Keep Hardwood Floors Warm In Winter

Once we have considered the construction of the house (solid floor vs suspended floor), and we have selected the correct underlay, fibreboard, and hardwood floor to fit with both the house construction and your style preference, we move on to isolating and removing potential causes of draughts and damp.
Remember, hardwood floors will retain heat for much longer than a softwood or carpeted floor. Smart use of sunlight could also help to keep hardwood floors warm in winter. Open your curtains during daylight hours to allow the wood to absorb heat from the sun. Be sure to close the curtains once the peak temperature of the day has passed.

Hardwood vs Softwood – Choosing a Wood Floor

Hardwoods have a high comparative density compared to softwoods. This higher thermal mass means that hardwood floors absorb, retain, and release heat over a longer period. Hardwood floors with a high thermal mass include Oak, Maple, and Walnut. Where possible, opt for solid wood floors (five eighths to three quarters of an inch thick) over engineered floors (a wood veneer glued to plywood). This will increase the cost effective longevity of the floor in terms of the number of times the floor can be sanded.

  • Place rugs in problem spots
  • Add insulating weather strips to doors and windows
  • Ceiling fans can help to reduce cold spots by circulating air
  • Redirect air flow by replacing air vent covers with multidirectional grills
  • Replace your curtains with triple-layered interlined heavy blackout curtains
  • Limit access to the room from entrances that open directly to the home exterior

Let’s start from the beginning. We must consider the construction of the home (solid vs suspended flooring) and the type of insulation being used (e.g. foam board, fibreglass). Next we must consider the hardwood itself (e.g. Oak, Maple, Mahogany) and how to eliminate draughts and damp.

Any flooring can feel warmer with some clever tricks. The strategies below are great options for homeowners that aren’t ready to replace their existing floors.


Area Rugs

Using area rugs is an easy way to warm your feet on any surface. Strategically place them in areas you’re often barefoot, such as near your bed and in front of your bathroom sink. Area rugs can also make rooms seem more inviting and add interest to large, single-toned floors. Area rugs are also relatively affordable and available in a range of designs, from conservative to cutting-edge.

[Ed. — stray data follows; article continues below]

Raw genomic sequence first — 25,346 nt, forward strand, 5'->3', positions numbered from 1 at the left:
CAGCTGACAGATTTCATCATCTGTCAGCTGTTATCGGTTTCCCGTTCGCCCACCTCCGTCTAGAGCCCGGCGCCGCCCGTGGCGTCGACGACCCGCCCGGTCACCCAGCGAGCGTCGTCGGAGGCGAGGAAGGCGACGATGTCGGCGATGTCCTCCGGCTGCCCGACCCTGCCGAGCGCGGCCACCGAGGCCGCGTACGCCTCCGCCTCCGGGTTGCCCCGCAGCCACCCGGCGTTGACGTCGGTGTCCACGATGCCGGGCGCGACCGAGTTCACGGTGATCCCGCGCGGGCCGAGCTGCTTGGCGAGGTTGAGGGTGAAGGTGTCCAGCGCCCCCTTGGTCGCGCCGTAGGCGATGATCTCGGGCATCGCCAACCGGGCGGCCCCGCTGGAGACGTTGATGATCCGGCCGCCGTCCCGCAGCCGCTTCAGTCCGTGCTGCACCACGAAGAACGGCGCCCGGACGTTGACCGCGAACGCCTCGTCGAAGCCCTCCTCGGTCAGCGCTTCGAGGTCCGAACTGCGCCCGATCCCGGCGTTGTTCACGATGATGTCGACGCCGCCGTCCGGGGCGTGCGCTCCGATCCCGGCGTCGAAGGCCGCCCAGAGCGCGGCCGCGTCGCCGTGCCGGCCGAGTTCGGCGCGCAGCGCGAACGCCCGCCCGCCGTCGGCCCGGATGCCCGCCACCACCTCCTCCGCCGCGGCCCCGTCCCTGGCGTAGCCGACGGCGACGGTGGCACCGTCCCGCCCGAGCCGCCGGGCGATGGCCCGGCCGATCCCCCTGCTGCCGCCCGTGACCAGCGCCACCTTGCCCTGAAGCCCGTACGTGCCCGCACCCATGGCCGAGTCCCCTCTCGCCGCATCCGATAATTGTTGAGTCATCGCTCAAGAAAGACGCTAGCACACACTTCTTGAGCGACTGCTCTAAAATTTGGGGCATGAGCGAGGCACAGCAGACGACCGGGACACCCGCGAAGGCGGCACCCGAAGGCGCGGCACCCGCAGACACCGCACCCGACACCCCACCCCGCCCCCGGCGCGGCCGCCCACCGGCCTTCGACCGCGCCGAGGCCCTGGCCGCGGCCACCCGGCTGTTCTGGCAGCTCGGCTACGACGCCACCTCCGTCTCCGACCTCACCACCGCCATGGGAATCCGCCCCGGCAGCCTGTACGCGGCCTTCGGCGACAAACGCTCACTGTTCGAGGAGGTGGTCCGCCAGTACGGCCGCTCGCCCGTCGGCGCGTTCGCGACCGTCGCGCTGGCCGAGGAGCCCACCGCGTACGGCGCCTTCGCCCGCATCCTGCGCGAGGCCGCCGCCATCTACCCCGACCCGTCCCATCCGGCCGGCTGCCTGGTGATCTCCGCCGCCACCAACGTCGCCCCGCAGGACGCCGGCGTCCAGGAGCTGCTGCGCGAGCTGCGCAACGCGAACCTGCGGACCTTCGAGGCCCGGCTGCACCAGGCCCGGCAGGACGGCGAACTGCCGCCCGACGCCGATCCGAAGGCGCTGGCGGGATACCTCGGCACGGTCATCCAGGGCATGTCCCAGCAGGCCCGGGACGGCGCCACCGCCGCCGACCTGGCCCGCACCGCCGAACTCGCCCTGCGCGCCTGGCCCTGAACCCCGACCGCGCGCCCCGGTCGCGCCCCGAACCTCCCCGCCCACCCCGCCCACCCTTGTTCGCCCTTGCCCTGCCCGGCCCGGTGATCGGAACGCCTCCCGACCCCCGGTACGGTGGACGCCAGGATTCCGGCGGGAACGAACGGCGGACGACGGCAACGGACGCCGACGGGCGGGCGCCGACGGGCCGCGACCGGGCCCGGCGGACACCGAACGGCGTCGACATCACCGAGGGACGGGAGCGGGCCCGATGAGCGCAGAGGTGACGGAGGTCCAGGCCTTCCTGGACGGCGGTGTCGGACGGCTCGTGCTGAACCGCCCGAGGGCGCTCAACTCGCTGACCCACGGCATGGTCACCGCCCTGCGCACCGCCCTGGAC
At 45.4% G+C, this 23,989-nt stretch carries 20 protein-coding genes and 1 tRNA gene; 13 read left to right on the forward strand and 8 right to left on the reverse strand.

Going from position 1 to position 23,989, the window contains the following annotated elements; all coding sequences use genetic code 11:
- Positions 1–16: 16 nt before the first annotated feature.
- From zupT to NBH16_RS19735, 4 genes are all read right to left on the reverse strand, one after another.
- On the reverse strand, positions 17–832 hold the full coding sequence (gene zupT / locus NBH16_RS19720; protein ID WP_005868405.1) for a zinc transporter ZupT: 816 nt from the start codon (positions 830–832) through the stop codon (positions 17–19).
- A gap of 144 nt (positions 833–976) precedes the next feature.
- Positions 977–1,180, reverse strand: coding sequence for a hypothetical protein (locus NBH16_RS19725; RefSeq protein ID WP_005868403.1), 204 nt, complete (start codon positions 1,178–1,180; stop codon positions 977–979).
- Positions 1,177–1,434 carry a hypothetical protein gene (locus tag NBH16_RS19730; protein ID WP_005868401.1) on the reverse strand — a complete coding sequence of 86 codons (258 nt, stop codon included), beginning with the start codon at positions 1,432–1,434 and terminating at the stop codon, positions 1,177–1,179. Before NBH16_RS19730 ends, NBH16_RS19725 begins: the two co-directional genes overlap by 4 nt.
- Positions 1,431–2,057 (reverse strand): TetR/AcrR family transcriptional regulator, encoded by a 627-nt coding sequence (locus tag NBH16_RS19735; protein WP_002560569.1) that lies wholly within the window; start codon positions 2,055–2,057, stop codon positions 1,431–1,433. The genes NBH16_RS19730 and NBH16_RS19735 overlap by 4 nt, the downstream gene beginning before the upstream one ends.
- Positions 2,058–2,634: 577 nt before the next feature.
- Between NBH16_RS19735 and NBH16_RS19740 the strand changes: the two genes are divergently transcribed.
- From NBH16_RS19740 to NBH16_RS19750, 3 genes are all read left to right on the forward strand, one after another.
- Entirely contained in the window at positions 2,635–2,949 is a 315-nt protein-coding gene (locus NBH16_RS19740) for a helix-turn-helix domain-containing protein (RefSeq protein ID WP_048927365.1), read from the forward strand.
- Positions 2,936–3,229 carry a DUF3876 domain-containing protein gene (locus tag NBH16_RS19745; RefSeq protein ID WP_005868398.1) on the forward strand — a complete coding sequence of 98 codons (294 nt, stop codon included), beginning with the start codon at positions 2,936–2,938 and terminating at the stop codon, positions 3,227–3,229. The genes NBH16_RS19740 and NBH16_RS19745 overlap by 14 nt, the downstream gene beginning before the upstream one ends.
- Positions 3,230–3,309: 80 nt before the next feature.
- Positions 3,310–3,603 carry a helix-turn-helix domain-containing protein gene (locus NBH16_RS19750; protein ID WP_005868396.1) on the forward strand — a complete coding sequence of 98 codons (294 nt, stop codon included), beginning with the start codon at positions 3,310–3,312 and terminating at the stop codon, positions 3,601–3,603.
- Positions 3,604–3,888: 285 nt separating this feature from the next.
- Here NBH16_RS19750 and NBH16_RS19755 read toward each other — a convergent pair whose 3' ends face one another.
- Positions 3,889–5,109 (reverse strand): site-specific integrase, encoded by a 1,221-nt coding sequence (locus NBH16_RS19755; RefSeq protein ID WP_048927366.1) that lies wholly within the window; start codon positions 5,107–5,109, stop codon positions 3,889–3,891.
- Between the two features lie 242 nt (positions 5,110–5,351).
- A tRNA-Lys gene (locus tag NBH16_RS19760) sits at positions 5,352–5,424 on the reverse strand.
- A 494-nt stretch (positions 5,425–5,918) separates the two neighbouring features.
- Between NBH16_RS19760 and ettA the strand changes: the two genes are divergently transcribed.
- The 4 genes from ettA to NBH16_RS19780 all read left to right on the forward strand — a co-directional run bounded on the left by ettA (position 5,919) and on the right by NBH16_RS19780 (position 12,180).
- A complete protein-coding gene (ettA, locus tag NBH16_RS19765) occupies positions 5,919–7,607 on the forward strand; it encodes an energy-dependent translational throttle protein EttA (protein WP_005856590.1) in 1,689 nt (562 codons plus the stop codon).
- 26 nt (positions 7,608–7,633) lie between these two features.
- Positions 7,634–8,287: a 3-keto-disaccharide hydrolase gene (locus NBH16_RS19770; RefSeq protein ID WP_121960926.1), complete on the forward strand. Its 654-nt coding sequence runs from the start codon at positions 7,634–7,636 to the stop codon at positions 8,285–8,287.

The warmer you can keep your rooms, the warmer your floors will be. Filling any wall holes or cracks with caulk or sealant and replacing worn weather-stripping around doors and windows prevents warm air from escaping and cold air from entering your rooms. As hot air rises, adding ceiling insulation is another smart idea. Draft snakes placed near doors can also make your rooms, and their floors, warmer.


Solid vs Suspended Flooring

Solid floors consist of a concrete base topped with insulation and fibreboard. Suspended flooring places parallel rows of brick supports between the concrete base and the fibreboard layer. The difference between solid and suspended flooring is best illustrated as a small insulative gap vs a large insulative gap respectively. This significantly affects heat retention.

While a correctly insulated solid floor will help a room to heat up relatively quickly, the wood floor will rapidly cool once the heat source is removed (as compared to the time taken for a hardwood floor to cool atop a correctly insulated suspended floor). Let’s take a look at how this affects the overall lifetime efficiency of solid flooring compared to suspended flooring:

  • Solid flooring: 8-10 year cost effective period on heating costs
  • Suspended flooring: 3-5 year cost effective period on heating costs

A note on insulation: Phenolic foam is often used to insulate solid floor constructions because of its relative insulation efficiency – the thin synthetic material is used in conjunction with wood fibreboard to achieve a high performance while minimising the additional floor height. This material is also commonly used with suspended flooring, where wool or fibreglass is used between the joists.


References:, build

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